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[v. lam-uh-neyt; adj., n. lam-uh-neyt, -nit] /v. ˈlæm əˌneɪt; adj., n. ˈlæm əˌneɪt, -nɪt/
verb (used with object), laminated, laminating.
to separate or split into thin layers.
to form (metal) into a thin plate, as by beating or rolling.
to construct from layers of material bonded together.
to cover or overlay with laminae.
verb (used without object), laminated, laminating.
to split into thin layers.
Also, laminous. composed of or having laminae.
a laminated product; lamination.
Origin of laminate
1660-70; < New Latin lāminātus. See lamina, -ate1
Related forms
laminator, noun
multilaminate, adjective
nonlaminating, adjective, noun Unabridged
Based on the Random House Dictionary, © Random House, Inc. 2015.
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Examples from the web for laminate
  • Refacing entails bonding new material, either plastic laminate or wood veneer, over the old cabinet faces with contact cement.
  • The surface vibrations of laminate guitars die out more quickly than those of solid surface guitars.
  • If you're going to laminate your luggage tags, print the tags out on thick, white card stock.
  • Its cottages feature laminate floors and fully stocked kitchens.
  • One proposal is to laminate the electrical circuitry.
  • laminate the aluminum photos before installing them to protect the images.
  • Unfortunately, repairing damaged laminate is often impossible, and patching or replacing it is the only solution.
  • The springy bentwood chair is made of eight layers of beech laminate, and has a foam seat covered in blue fabric.
  • The large living and dining room has updated lighting, pretty laminate flooring, lots of windows and high ceilings.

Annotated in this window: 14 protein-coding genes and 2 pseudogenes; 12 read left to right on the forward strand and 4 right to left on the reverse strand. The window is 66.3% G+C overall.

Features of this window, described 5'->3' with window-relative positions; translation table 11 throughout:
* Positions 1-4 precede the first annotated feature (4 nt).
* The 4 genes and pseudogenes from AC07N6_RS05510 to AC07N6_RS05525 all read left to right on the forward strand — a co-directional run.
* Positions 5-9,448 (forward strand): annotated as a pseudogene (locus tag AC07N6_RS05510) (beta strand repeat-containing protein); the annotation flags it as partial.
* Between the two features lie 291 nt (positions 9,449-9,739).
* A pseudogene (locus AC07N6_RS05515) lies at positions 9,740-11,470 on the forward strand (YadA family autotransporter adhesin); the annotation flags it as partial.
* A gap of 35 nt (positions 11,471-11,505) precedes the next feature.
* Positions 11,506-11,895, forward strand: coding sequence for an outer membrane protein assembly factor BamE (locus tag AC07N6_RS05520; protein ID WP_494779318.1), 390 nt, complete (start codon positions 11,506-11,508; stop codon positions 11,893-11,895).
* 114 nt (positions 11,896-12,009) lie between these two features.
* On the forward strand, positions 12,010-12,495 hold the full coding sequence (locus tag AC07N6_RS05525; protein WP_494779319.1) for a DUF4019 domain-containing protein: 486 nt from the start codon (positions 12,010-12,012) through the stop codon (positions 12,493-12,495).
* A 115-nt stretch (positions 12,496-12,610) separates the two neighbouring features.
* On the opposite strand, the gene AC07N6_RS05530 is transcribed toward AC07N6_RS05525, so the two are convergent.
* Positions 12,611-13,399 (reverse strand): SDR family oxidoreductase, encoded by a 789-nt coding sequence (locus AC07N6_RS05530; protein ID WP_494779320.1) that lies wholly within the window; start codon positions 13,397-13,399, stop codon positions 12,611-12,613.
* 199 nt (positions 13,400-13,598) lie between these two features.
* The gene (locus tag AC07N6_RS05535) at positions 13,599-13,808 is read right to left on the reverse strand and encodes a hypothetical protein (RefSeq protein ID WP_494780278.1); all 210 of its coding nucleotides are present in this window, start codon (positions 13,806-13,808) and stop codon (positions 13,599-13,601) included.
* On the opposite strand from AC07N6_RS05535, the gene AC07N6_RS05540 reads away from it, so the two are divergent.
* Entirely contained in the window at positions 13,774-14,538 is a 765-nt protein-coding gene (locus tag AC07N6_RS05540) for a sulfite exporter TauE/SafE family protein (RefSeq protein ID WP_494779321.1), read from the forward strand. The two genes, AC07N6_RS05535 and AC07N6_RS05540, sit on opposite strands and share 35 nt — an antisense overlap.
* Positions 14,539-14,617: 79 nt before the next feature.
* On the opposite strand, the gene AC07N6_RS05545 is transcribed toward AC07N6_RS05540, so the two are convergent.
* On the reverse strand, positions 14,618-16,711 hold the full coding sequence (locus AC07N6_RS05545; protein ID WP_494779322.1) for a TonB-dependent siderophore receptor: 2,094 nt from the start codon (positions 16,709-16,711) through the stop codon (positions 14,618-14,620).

• The wall-mounted laminate units come in cherry or maple color.
British Dictionary definitions for laminate


verb (ˈlæmɪˌneɪt)
(transitive) to make (material in sheet form) by bonding together two or more thin sheets
to split or be split into thin sheets
(transitive) to beat, form, or press (material, esp metal) into thin sheets
(transitive) to cover or overlay with a thin sheet of material
noun (ˈlæmɪˌneɪt; -nɪt)
a material made by bonding together two or more sheets
adjective (ˈlæmɪˌneɪt; -nɪt)
having or composed of lamina; laminated
Derived Forms
laminable (ˈlæmɪnəbəl) adjective
laminator, noun
Word Origin
C17: from New Latin lāminātus plated
Collins English Dictionary - Complete & Unabridged 2012 Digital Edition
© William Collins Sons & Co. Ltd. 1979, 1986 © HarperCollins
Publishers 1998, 2000, 2003, 2005, 2006, 2007, 2009, 2012
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Word Origin and History for laminate

1660s, "to beat or roll into thin plates," from Latin lamina "thin piece of metal or wood, thin slice, plate, leaf, layer," of unknown origin. Many modern senses are from the noun meaning "an artificial thin layer" (1939), especially a type of plastic adhesive. Related: Laminated; laminating.

Online Etymology Dictionary, © 2010 Douglas Harper
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